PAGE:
Lapsang Souchong

Tea type
Black Tea
Black Tea Leaves
Smoke, Campfire, Pine, Sweet, Wood
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Bulk, Loose Leaf
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Edit tea info Last updated by Erik Dabel
Average preparation
200 °F / 93 °C 2 min, 15 sec 36 oz / 1064 ml

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19 Tasting Notes View all

  • “Blend review: This Lapsang Souchong and Red Blossom’s Organic Celadon Pearl. OK folks, I’ve done it. I’ve found the ultimate tea blend. 2.5-3(ish) tablespoons of Red Blossom’s Organic...” Read full tasting note
    erik-dabel 220 tasting notes

From Red Blossom Tea Company

Lapsangsouchong originated during the tumult of the Taiping Rebellion, a civil war that waged through southern China from 1850 to 1864. While in the Wuyi Mountains, Taiping soldiers used bags of maocha, or unfinished tea, as resting cushions. Their weight crushed and damaged the leaves, encouraging the oxidation that transformed the leaves into a black tea. In an effort to stop the oxidation, the leaves were pan roasted and smoked with pine needles – imparting the unique smokiness for which this tea is known.

“Lapsang” is a reference to the Wuyi Mountains in Fujian. “Souchong” means “small leaf variety”, a cultivar related to Wuyi Yancha oolongs.

Rich and robust, with a distinct smoky aroma, and mild sweetness in a rich red liquor.

About Red Blossom Tea Company View company

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19 Tasting Notes

220 tasting notes

Blend review: This Lapsang Souchong and Red Blossom’s Organic Celadon Pearl.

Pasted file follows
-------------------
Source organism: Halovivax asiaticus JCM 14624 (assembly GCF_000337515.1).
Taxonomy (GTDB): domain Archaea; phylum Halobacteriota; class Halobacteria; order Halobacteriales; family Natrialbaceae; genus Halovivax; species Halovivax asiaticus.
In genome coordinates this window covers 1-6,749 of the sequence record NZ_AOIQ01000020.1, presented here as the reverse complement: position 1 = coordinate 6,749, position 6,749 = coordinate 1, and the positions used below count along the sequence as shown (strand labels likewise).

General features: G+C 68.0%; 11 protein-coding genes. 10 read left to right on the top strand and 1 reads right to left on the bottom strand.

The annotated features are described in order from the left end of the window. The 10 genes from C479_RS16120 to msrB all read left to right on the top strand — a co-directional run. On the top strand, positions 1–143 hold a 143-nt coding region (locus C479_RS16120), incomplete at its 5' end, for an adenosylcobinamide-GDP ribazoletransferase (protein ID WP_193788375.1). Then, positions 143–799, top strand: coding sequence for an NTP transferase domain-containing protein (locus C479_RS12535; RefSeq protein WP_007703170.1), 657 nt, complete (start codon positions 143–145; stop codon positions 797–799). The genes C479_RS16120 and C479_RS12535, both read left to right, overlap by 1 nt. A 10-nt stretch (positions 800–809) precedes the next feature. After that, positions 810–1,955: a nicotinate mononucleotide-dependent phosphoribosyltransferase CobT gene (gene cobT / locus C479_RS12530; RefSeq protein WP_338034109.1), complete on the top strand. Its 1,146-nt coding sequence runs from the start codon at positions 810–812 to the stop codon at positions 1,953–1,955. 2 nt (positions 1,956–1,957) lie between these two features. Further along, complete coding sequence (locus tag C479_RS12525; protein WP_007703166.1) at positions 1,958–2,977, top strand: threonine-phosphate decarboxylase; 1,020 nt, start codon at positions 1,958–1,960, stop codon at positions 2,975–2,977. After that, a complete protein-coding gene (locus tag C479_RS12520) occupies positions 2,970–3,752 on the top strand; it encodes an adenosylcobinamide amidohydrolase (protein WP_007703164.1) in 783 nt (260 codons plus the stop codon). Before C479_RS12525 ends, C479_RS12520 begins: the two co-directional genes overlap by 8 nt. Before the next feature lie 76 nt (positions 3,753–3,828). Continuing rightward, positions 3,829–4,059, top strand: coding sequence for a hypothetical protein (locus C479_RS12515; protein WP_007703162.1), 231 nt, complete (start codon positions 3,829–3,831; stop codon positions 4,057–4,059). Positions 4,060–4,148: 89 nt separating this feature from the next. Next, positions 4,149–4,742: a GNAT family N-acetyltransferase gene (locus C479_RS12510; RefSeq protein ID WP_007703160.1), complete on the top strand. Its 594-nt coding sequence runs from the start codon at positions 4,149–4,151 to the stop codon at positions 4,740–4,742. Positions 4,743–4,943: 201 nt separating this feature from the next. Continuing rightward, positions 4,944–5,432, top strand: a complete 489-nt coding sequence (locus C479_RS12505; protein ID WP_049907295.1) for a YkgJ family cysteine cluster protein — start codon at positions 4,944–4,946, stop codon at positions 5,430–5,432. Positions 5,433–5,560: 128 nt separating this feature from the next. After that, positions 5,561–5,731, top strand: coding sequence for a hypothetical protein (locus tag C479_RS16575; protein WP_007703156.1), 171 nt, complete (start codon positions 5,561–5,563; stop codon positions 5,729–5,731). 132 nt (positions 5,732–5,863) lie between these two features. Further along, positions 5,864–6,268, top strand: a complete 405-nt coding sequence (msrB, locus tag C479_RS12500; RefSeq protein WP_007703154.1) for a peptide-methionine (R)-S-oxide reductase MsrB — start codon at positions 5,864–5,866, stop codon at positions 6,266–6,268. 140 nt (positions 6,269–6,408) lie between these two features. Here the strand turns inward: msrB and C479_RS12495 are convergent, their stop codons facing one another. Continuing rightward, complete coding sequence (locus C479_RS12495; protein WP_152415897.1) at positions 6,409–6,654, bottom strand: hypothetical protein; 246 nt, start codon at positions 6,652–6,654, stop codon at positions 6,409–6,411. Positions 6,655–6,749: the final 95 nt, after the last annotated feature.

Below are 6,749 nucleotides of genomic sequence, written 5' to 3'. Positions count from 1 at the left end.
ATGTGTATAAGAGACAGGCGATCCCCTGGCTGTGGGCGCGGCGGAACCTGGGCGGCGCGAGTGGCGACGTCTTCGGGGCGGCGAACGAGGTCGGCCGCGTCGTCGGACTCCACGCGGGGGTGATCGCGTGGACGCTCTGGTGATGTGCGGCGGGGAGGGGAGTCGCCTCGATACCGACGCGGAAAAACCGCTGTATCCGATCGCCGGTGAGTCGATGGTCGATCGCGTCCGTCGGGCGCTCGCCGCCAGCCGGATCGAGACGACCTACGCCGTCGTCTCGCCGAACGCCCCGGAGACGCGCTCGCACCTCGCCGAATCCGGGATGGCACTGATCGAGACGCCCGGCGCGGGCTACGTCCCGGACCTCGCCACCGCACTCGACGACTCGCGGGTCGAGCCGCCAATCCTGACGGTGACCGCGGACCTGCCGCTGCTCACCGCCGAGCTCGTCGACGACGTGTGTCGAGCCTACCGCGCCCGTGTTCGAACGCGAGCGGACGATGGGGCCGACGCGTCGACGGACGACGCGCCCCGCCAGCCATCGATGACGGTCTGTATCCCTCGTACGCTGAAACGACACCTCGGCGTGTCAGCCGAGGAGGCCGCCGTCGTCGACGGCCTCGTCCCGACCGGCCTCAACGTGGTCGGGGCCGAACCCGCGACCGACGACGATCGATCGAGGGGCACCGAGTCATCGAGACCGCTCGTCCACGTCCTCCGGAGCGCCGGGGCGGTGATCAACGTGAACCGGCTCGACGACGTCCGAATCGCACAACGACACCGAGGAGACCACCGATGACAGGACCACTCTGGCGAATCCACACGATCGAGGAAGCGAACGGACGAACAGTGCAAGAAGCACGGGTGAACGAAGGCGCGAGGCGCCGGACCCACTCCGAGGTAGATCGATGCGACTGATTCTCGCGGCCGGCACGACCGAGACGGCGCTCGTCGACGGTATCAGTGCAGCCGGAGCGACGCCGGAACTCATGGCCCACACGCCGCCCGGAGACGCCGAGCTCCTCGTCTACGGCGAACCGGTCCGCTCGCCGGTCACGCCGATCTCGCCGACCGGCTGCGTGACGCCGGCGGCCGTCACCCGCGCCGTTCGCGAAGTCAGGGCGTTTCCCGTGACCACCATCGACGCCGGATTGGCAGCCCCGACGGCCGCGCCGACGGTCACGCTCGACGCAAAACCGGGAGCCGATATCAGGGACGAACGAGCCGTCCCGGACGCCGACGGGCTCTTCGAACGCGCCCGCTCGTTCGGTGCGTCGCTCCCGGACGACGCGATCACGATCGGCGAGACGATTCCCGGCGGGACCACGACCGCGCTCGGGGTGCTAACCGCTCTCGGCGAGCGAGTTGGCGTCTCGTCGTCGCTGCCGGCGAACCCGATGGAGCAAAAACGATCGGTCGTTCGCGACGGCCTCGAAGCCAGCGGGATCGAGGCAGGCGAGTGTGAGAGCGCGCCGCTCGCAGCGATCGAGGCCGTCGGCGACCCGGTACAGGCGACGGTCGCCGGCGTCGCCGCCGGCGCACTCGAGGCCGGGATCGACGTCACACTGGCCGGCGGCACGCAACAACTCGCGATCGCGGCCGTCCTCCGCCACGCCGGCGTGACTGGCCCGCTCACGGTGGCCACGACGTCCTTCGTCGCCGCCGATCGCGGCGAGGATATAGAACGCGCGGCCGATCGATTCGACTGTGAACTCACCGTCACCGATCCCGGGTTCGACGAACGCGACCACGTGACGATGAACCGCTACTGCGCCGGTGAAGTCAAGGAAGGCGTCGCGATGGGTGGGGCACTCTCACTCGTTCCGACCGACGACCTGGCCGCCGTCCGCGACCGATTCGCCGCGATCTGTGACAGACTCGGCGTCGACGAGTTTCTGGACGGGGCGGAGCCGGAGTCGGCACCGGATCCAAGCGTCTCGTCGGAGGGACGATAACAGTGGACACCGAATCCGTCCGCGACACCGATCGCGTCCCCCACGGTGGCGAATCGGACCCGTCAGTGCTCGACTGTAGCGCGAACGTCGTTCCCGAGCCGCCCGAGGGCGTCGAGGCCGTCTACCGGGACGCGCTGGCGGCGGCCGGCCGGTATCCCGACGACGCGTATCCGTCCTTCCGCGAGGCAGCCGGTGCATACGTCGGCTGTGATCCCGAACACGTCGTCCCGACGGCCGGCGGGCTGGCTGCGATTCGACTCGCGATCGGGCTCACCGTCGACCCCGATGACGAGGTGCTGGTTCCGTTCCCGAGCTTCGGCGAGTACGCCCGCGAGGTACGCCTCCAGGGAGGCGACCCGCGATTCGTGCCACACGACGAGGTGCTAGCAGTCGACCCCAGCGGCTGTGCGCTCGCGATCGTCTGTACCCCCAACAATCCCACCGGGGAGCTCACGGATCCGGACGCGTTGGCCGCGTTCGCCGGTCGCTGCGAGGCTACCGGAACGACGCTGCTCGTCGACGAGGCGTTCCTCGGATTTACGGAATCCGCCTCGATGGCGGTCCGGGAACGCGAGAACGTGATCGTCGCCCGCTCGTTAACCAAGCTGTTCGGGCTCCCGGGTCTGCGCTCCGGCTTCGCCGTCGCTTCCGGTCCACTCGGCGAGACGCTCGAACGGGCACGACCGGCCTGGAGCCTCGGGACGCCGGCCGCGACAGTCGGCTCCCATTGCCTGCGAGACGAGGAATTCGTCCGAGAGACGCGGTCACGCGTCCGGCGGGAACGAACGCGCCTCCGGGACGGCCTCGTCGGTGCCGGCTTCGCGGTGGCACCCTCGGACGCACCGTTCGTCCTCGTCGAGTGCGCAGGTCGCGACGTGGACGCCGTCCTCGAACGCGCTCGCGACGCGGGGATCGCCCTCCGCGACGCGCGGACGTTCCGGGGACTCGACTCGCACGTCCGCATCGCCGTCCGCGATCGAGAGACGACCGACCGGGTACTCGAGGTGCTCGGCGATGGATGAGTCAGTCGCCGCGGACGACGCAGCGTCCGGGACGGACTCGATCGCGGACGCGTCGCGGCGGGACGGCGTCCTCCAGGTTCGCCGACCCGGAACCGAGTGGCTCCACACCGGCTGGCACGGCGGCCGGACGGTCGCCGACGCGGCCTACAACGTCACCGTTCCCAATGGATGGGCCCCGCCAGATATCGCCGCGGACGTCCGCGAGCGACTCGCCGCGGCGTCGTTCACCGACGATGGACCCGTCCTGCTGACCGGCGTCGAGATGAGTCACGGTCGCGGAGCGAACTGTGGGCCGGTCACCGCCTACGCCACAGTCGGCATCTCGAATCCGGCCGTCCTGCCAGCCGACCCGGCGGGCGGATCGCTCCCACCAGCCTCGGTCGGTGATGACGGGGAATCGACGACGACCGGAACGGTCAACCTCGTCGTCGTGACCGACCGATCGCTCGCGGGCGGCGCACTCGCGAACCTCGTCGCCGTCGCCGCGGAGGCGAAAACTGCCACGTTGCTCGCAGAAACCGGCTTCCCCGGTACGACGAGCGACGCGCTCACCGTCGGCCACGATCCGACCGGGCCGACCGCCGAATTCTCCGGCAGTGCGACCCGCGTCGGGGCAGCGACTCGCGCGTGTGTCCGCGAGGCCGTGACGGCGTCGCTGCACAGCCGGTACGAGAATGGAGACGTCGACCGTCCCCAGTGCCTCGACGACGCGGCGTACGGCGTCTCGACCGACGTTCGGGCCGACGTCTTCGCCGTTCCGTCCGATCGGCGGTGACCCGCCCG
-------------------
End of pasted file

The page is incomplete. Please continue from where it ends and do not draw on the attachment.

OK folks, I’ve done it. I’ve found the ultimate tea blend.

2.5-3(ish) tablespoons of Red Blossom’s Organic Celadon Pearl Green Tea, and <1 teaspoon (no more than that!) of Red Blossom’s Lapsang Souchong Black Tea. I wanted to add a bit of interesting to the Celadon, and this Lapsang, in all it’s uber campfire smoke deepness, is the perfect candidate.

Tip: When blending multiple types of tea, keep the steeping time in line with whatever the lower count is. For example, blending a green tea (45 seconds recommended) and a black tea (1-2 minutes recommended), go with the lower time of 45 seconds. You will still get plenty of the stronger tea in there without ruining the lighter tea and making a mess of it.

This Celadon Pearl is a great green tea to use as a base with its wonderful grassy, earthy taste and feel, with a clean, crisp, dry finish. It really is deep and complex, at times I get an ocean breeze aroma. Add just a touch of the Lapsang Souchong. No really, just a touch. I used less than 1 teaspoon. The is an incredible strong and potent tea, any more than that and the campfire smoke will take over everything.

Just a touch, and you have a great blend. The color is a nice dark, clear yellow, almost orange. Every aroma, taste, and feel of the Celadon Pearl is allowed to shine through, and the Lapsang adds a wonderful bit of dark punch, just a hint of that campfire smoke it’s known for. This blend screams fall, and with that upon us, it’s time!

I’m still new to blends, and I have a lot to learn, but this will be one I will come back to from time to time.


195 °F / 90 °C 0 min, 45 sec 1 tsp 32 OZ / 946 ML

Interesting, I never would have thought to mix a Lapsang and a green tea. What else have you mixed LS with?

Erik Dabel

It’s good, just a bit on the bitter side. Only use a little bit of Lapsang, it’s so strong you don’t want it to take over.

I’ve also tried this Lapsang with Red Blossom’s Organic Shou Mei white. Also great.

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